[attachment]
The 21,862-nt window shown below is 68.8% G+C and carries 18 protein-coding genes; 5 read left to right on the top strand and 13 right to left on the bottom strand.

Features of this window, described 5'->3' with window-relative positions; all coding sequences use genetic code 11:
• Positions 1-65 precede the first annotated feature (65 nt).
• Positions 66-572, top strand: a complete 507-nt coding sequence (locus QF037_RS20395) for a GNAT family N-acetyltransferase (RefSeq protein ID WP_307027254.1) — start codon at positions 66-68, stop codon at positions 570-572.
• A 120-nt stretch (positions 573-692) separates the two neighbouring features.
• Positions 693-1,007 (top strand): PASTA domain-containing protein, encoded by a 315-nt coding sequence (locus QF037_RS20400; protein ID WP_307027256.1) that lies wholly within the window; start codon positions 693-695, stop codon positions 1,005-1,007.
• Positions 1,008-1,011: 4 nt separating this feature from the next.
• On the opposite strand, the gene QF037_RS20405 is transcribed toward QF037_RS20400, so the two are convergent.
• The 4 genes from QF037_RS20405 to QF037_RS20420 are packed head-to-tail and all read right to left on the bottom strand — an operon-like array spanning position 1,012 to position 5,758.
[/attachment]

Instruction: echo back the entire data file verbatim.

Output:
The 21,862-nt window shown below is 68.8% G+C and carries 18 protein-coding genes; 5 read left to right on the top strand and 13 right to left on the bottom strand.

Features of this window, described 5'->3' with window-relative positions; all coding sequences use genetic code 11:
• Positions 1-65 precede the first annotated feature (65 nt).
• Positions 66-572, top strand: a complete 507-nt coding sequence (locus QF037_RS20395) for a GNAT family N-acetyltransferase (RefSeq protein ID WP_307027254.1) — start codon at positions 66-68, stop codon at positions 570-572.
• A 120-nt stretch (positions 573-692) separates the two neighbouring features.
• Positions 693-1,007 (top strand): PASTA domain-containing protein, encoded by a 315-nt coding sequence (locus QF037_RS20400; protein ID WP_307027256.1) that lies wholly within the window; start codon positions 693-695, stop codon positions 1,005-1,007.
• Positions 1,008-1,011: 4 nt separating this feature from the next.
• On the opposite strand, the gene QF037_RS20405 is transcribed toward QF037_RS20400, so the two are convergent.
• The 4 genes from QF037_RS20405 to QF037_RS20420 are packed head-to-tail and all read right to left on the bottom strand — an operon-like array spanning position 1,012 to position 5,758.